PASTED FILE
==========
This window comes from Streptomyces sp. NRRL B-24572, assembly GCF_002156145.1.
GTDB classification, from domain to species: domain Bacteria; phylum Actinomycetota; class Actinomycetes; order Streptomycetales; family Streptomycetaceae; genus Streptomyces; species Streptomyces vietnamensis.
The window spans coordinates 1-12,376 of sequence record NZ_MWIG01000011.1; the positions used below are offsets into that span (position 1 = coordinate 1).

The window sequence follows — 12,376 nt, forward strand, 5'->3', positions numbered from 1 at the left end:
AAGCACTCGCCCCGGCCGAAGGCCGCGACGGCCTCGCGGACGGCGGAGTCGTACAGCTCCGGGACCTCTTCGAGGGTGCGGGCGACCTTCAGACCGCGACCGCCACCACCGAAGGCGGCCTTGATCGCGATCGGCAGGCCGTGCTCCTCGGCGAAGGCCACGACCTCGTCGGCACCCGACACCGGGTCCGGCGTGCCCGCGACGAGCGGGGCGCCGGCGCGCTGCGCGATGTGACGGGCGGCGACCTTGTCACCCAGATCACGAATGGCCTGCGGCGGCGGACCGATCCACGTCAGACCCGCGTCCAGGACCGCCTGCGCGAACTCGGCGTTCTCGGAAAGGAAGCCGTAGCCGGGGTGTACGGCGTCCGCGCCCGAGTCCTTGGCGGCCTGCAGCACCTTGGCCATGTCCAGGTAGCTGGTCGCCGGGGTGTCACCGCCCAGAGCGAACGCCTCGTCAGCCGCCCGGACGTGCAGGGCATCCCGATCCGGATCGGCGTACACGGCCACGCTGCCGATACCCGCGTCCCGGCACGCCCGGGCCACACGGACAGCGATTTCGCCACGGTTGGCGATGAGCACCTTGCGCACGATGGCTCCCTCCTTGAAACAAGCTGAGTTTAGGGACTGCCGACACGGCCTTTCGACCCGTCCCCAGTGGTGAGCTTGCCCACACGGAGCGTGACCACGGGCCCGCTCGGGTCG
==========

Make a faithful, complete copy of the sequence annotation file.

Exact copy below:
This window comes from Streptomyces sp. NRRL B-24572, assembly GCF_002156145.1.
GTDB classification, from domain to species: domain Bacteria; phylum Actinomycetota; class Actinomycetes; order Streptomycetales; family Streptomycetaceae; genus Streptomyces; species Streptomyces vietnamensis.
The window spans coordinates 1-12,376 of sequence record NZ_MWIG01000011.1; the positions used below are offsets into that span (position 1 = coordinate 1).

The window sequence follows — 12,376 nt, forward strand, 5'->3', positions numbered from 1 at the left end:
AAGCACTCGCCCCGGCCGAAGGCCGCGACGGCCTCGCGGACGGCGGAGTCGTACAGCTCCGGGACCTCTTCGAGGGTGCGGGCGACCTTCAGACCGCGACCGCCACCACCGAAGGCGGCCTTGATCGCGATCGGCAGGCCGTGCTCCTCGGCGAAGGCCACGACCTCGTCGGCACCCGACACCGGGTCCGGCGTGCCCGCGACGAGCGGGGCGCCGGCGCGCTGCGCGATGTGACGGGCGGCGACCTTGTCACCCAGATCACGAATGGCCTGCGGCGGCGGACCGATCCACGTCAGACCCGCGTCCAGGACCGCCTGCGCGAACTCGGCGTTCTCGGAAAGGAAGCCGTAGCCGGGGTGTACGGCGTCCGCGCCCGAGTCCTTGGCGGCCTGCAGCACCTTGGCCATGTCCAGGTAGCTGGTCGCCGGGGTGTCACCGCCCAGAGCGAACGCCTCGTCAGCCGCCCGGACGTGCAGGGCATCCCGATCCGGATCGGCGTACACGGCCACGCTGCCGATACCCGCGTCCCGGCACGCCCGGGCCACACGGACAGCGATTTCGCCACGGTTGGCGATGAGCACCTTGCGCACGATGGCTCCCTCCTTGAAACAAGCTGAGTTTAGGGACTGCCGACACGGCCTTTCGACCCGTCCCCAGTGGTGAGCTTGCCCACACGGAGCGTGACCACGGGCCCGCTCGGGTCG